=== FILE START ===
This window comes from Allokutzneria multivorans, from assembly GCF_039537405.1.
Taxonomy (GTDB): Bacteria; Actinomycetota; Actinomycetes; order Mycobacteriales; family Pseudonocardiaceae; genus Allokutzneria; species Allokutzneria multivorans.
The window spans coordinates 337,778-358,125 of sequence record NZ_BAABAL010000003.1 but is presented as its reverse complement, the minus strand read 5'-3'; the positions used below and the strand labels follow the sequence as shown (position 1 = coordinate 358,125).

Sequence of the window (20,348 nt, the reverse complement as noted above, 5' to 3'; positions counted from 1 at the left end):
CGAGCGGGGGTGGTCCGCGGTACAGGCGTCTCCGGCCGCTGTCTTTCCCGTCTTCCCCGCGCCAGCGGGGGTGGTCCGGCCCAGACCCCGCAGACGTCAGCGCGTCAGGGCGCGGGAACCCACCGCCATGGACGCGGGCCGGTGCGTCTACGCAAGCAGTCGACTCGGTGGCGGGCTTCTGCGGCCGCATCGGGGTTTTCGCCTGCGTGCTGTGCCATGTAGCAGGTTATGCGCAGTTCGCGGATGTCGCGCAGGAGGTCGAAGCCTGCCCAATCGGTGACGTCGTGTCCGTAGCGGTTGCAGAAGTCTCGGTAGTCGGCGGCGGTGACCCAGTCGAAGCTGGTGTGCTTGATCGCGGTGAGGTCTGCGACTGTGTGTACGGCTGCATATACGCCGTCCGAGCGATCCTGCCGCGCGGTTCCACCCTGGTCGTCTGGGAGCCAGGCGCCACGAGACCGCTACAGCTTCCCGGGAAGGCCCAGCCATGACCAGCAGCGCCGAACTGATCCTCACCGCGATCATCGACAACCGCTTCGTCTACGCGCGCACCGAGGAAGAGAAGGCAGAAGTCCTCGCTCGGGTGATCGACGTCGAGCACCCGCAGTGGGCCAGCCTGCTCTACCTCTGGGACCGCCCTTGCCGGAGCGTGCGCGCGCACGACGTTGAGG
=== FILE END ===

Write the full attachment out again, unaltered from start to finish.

This window comes from Allokutzneria multivorans, from assembly GCF_039537405.1.
Taxonomy (GTDB): Bacteria; Actinomycetota; Actinomycetes; order Mycobacteriales; family Pseudonocardiaceae; genus Allokutzneria; species Allokutzneria multivorans.
The window spans coordinates 337,778-358,125 of sequence record NZ_BAABAL010000003.1 but is presented as its reverse complement, the minus strand read 5'-3'; the positions used below and the strand labels follow the sequence as shown (position 1 = coordinate 358,125).

Sequence of the window (20,348 nt, the reverse complement as noted above, 5' to 3'; positions counted from 1 at the left end):
CGAGCGGGGGTGGTCCGCGGTACAGGCGTCTCCGGCCGCTGTCTTTCCCGTCTTCCCCGCGCCAGCGGGGGTGGTCCGGCCCAGACCCCGCAGACGTCAGCGCGTCAGGGCGCGGGAACCCACCGCCATGGACGCGGGCCGGTGCGTCTACGCAAGCAGTCGACTCGGTGGCGGGCTTCTGCGGCCGCATCGGGGTTTTCGCCTGCGTGCTGTGCCATGTAGCAGGTTATGCGCAGTTCGCGGATGTCGCGCAGGAGGTCGAAGCCTGCCCAATCGGTGACGTCGTGTCCGTAGCGGTTGCAGAAGTCTCGGTAGTCGGCGGCGGTGACCCAGTCGAAGCTGGTGTGCTTGATCGCGGTGAGGTCTGCGACTGTGTGTACGGCTGCATATACGCCGTCCGAGCGATCCTGCCGCGCGGTTCCACCCTGGTCGTCTGGGAGCCAGGCGCCACGAGACCGCTACAGCTTCCCGGGAAGGCCCAGCCATGACCAGCAGCGCCGAACTGATCCTCACCGCGATCATCGACAACCGCTTCGTCTACGCGCGCACCGAGGAAGAGAAGGCAGAAGTCCTCGCTCGGGTGATCGACGTCGAGCACCCGCAGTGGGCCAGCCTGCTCTACCTCTGGGACCGCCCTTGCCGGAGCGTGCGCGCGCACGACGTTGAGG